With the 2012 Olympics nearly at an end and Team GB’s medal total (at the time of writing) tallying 26 Gold, 16 Silver and 17 Bronze, politicians have not been slow in coming forward with calls for compulsory sport in schools. The effort by Cameron to gain some traction from Britain’s success featured an obligatory ‘U’ turn with him on Wednesday insisting that the two-hour-a-week target of compulsory school sport was a box-ticking exercise and that instead a cultural change was needed to encourage more sport, suggesting teachers should “play their part” by giving up free time to teach competitive sport – and then today, according to the Grauniad, planning to announce that competitive team sports will be made compulsory for all primary school children in England.
Then we have Tessa Jowell calling for a 10 plan and the reintroduction of PE taught by properly trained teachers in primary schools. On the internet there have appeared tweets pointing out that had all EU member states competed under the blue and yellow flag the EU would have more gold medals than the US and China combined. We even have Die Welt joining in with the comment that Europe is doing pretty well for a continent in decline.
As ever when there is a passing bandwagon, politicians lose no time in jumping aboard, aided and abetted by a compliant media, in order to look important and not missing the opportunity to impose yet more diktats on behavoural patterns. I seem to recall that we were being told, not so long ago, that competitive sports were bad as children may well hurt themselves and that anyone ‘winning’ anything was bad as all should have prizes. Anyone got a sickbag I can borrow?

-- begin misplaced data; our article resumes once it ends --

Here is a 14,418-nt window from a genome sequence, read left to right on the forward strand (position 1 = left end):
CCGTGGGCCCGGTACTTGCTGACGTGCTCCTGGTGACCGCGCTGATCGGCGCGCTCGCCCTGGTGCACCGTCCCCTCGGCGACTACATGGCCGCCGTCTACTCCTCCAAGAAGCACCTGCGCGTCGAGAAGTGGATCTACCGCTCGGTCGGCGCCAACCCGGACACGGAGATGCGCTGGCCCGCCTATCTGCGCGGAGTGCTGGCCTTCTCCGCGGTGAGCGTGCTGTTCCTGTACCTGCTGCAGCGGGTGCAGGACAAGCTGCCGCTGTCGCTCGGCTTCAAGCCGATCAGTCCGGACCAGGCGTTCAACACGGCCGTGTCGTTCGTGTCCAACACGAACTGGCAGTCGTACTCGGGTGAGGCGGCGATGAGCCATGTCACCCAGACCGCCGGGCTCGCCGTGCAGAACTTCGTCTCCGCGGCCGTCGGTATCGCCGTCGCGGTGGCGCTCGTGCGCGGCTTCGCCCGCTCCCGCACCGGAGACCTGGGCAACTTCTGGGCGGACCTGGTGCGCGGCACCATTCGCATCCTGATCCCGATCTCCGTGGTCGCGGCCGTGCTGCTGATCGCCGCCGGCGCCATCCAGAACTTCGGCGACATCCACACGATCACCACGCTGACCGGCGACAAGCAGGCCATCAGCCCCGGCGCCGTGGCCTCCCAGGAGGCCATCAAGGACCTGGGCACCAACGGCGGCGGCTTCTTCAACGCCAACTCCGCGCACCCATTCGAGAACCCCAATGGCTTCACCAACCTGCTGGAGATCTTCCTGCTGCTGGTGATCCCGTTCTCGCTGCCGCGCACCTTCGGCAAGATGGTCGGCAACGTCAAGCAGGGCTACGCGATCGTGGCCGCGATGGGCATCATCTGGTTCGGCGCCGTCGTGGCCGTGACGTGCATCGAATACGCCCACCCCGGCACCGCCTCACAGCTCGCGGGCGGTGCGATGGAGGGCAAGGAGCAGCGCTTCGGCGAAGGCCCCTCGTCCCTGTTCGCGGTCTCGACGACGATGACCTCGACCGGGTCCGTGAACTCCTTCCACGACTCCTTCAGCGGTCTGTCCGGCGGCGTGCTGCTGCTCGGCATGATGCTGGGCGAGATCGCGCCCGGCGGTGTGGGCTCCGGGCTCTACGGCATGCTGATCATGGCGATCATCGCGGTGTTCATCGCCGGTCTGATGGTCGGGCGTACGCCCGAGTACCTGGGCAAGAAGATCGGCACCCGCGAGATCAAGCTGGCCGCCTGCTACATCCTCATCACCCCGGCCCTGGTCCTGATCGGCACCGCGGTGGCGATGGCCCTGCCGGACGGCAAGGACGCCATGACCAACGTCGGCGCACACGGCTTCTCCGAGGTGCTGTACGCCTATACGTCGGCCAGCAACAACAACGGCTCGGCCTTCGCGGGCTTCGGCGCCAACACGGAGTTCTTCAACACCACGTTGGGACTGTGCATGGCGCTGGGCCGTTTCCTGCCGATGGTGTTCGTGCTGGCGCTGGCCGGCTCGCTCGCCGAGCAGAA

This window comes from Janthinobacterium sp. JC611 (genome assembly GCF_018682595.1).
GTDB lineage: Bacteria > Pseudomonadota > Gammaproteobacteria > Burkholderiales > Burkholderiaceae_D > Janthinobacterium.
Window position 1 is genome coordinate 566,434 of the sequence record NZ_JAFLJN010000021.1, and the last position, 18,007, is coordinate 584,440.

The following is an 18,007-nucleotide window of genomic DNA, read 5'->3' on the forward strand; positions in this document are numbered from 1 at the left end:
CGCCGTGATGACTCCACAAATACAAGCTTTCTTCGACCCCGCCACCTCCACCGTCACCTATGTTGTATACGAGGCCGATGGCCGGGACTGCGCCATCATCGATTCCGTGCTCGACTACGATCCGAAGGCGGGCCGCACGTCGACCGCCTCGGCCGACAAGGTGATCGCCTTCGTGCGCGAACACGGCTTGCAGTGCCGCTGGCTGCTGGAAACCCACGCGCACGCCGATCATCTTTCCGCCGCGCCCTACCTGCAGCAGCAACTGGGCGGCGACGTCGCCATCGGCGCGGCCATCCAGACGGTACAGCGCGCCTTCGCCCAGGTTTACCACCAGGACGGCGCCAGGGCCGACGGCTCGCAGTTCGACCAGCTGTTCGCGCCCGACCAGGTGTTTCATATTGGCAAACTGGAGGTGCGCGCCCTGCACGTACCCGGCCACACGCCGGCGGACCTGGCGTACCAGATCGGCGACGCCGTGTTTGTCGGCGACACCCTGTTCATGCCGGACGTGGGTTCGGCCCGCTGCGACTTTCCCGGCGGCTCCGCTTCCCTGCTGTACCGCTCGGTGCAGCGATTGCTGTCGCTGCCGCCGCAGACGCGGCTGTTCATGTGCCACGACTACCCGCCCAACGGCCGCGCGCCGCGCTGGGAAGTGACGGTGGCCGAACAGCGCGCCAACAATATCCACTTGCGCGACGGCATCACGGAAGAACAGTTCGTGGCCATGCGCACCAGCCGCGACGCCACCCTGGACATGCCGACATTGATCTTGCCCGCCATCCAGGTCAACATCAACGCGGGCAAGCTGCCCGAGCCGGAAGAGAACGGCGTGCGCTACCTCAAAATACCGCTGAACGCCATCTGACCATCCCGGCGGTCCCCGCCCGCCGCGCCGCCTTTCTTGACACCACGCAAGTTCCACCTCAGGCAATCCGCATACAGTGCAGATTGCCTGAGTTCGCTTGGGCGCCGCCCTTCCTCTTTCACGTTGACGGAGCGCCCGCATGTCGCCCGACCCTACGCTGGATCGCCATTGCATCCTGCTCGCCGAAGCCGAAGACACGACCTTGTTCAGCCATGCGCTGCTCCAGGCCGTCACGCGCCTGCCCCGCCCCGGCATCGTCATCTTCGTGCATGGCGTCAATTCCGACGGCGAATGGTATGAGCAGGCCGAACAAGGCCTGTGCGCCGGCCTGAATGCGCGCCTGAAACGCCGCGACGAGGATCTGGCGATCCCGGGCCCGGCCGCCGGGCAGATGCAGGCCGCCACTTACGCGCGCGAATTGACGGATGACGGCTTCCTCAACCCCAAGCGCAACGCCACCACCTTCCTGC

Of course I have not seen one word, either from politicians or the media, that what amount of physical activity children take should be a matter for their parents to decide. Neither have I seen any mention of the fact that politicians will be asking the people if all the finance that will be required is acceptable to them as they will, no doubt, be called upon to provide the bulk of it.
On reflection it is not surprising that politicians and the Olympics are intertwined – both are treated as sport by their respective participants and followers of both use similar analytical methods, mainly statistics, to augment and clarify their points.